I love to cultivate an healthy level of frustration in my classes. I love to see my students struggle, fail, regroup, and try again. My students need this. So do yours.

Some of the most powerful learning I have seen has occurred when students were frustrated – angry even! – and were able to achieve a breakthrough on their own.

Do I need to step in sometimes? Of course. One of the best lessons that experience is teaching me is exactly when to intervene. Jump in to soon and the student never learns independence and the joy of the epiphany. Wait too long and many students will quit. Usually, though, a teacher’s instinct is to give the kids a boost way too soon.

We all need to learn how to deal with frustration, in school, in work, in life.

image used under cc license from the flickr photostream of MarkKelley

Make time for… inquiry

I love inquiry – obviously – I mention it in nearly every post. I’m also a co-founder of Inquire Within, a blog dedicated to the awesomeness of inquiry.

I’m not going to lie to you, though; Inquiry takes TIME.

You must hold inquiry as a core value; it can’t just be one of the topics of your course. You can’t pay lip service to inquiry with a flaccid unit about the “scientific method”

<rant>

First, a confession: I used to do this!

A unit on the “scientific method” is code for:

this is the time of the year when I have my students do really lame ‘experiments’ that have nothing to do with science while forcing them to memorize a rigid and phony set of steps that goes something like observation -> question -> hypothesis -> experiment -> conclusion.

PLEASE DON’T DO THIS! IT DOESN’T WORK!

the owl of inquiry will each your eyes if you do this...

beware - the owl of inquiry will eat your eyes if you bore your students with a "scientific method" unit

Make time for inquiry throughout the year in repeated iterations.

</rant>

Take a deep breath, Mr. Rice…

I’ll be okay. Now, where was I? Right, TIME.

You must commit yourself to allowing time for student questions to drive the curriculum. Allow them to generate questions and design experiments to answer their questions. Then, if you’re really serious, let the new questions that they derive from one experiment drive the next!

Crazy talk, you say?

Rebuttal: That is science! That is how students people actually start to see the process of science as organic and creative.

When they dive in headfirst into the inquiry vortex and let it spin them around a few times before emerging intact, you will be shocked at how much important science they learn. You will have rich conversations about content. You will have discussions – in context – about data analysis, about accuracy and precision, about calibration and controls, about reliability and repeatabilty, and all of those other things that we scientists hold so dear, my dear!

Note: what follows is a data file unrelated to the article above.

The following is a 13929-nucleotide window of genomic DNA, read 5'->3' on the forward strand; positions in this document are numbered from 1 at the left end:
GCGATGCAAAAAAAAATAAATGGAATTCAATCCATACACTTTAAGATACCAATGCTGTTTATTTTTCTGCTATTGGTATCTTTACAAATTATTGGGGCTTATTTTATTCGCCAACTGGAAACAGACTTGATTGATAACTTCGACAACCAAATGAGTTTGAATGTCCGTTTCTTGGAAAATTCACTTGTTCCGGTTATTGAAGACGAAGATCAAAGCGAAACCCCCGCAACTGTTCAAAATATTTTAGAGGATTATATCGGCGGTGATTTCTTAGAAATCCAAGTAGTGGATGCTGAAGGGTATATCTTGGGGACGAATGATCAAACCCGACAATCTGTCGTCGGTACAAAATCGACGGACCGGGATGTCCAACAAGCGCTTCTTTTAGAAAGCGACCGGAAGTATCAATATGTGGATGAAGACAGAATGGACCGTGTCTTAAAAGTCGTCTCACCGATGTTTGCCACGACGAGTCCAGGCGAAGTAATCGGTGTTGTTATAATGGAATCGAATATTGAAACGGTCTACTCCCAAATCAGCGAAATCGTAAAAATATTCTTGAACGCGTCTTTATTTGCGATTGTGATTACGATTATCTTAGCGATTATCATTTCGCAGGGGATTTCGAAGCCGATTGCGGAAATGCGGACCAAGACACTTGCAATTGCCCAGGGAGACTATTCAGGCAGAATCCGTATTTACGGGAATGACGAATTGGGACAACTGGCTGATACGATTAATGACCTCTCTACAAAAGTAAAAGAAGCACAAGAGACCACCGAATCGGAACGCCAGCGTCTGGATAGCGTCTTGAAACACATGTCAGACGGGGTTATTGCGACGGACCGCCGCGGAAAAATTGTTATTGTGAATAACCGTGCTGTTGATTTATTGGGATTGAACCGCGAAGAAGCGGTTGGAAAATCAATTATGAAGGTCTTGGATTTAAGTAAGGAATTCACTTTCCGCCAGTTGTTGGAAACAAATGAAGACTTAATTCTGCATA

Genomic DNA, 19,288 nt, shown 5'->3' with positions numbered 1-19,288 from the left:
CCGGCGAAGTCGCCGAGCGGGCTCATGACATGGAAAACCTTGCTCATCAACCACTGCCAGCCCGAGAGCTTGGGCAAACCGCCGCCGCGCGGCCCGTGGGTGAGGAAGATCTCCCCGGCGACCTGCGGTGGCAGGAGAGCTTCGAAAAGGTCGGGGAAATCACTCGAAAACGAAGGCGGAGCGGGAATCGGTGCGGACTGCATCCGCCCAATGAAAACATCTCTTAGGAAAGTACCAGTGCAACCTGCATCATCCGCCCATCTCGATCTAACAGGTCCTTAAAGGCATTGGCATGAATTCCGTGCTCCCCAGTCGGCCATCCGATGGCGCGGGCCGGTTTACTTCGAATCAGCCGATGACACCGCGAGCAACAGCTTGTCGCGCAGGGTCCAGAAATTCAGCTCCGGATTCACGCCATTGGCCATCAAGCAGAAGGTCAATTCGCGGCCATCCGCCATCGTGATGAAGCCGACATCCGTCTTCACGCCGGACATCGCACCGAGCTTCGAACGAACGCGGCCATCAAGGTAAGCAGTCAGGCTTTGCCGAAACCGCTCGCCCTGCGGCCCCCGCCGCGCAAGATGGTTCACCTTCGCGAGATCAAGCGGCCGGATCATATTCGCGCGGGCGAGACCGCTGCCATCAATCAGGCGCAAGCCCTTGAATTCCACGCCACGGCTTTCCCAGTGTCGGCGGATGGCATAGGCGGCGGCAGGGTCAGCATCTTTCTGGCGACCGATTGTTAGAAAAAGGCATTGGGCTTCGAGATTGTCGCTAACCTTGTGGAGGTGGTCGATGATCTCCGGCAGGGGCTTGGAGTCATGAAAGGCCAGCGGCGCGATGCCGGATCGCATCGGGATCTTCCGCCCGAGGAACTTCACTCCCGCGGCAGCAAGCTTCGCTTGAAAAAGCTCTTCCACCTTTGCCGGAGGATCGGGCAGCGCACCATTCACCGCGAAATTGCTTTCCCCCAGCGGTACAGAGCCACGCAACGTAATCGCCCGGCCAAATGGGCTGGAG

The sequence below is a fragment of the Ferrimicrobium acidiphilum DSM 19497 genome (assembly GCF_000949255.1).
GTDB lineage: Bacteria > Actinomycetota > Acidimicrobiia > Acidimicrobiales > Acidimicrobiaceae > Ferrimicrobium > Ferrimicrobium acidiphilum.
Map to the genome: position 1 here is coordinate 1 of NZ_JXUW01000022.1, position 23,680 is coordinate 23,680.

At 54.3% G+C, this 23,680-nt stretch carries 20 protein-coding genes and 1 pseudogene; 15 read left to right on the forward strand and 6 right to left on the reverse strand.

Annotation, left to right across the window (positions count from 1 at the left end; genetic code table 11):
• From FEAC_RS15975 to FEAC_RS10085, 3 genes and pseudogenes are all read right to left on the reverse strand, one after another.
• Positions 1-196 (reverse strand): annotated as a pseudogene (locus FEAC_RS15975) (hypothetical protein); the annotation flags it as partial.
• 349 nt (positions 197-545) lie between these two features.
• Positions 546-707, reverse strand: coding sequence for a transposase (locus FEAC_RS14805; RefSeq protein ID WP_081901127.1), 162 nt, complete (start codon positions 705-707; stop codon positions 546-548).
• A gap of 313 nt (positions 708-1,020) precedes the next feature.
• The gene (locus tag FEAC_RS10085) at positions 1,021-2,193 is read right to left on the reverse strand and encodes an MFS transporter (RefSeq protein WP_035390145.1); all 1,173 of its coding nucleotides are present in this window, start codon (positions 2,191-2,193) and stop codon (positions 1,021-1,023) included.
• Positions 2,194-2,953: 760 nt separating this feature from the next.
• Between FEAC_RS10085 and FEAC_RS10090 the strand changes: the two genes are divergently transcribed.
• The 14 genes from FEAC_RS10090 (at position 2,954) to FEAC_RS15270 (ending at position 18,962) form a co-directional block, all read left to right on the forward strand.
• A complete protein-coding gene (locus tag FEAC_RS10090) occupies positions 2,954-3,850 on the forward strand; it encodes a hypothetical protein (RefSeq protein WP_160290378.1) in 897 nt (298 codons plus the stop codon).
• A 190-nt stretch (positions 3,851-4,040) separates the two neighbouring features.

Your students will never see science the same.

Owl of inquiry image came from here

Make time for… conversation

small talk

small talk - from the brilliant xkcd.com

Who does the speaking in your classroom?

When students speak, to whom are they speaking?

When students are talking to each other, what are they talking about?

These are absolutely critical questions. The answers to these questions speak volumes about the level of student engagement in a class.

Who does the speaking in your classroom?

Is it you, or is it the students? If the teacher is the star of the show in their classroom, students are not actively engaging with the content. If students aren’t actively engaging with the content they aren’t learning – at least not with any depth; they aren’t building capacity for transfer. Transfer is the ability to apply learning to new situations, which truly demonstrates ownership of knowledge and depth of understanding.

When students speak, to whom are they speaking?

Are students talking to the teacher or to each other? If student conversation always passes through the teacher-gatekeeper, true discourse is not taking place. Students must be given the opportunity to ask and answer peer questions. The teacher should serve as a passive facilitator (0r even an outside observer) whenever possible.  One great way to get true student-student discourse rolling is with a socratic seminar; another is whiteboarding.

When students are talking to each other, what are they talking about?

When students are talking to each other, are they talking about class content or the latest mind-rotting episode of Jersey Shore? If class content is not engaging or students aren’t afforded time for their curiosity, conversations in your class will quickly veer off task. This is why many teachers hesitate to allow students time for conversation. It is also a great measure of student engagement. Give students a few minutes to talk about your current class topic. Do they talk about it? If not, do they need a more structured conversation protocol, or do you need to revamp your content?

How do you make time for conversation in your classroom?

comic used under cc license from xkcd.com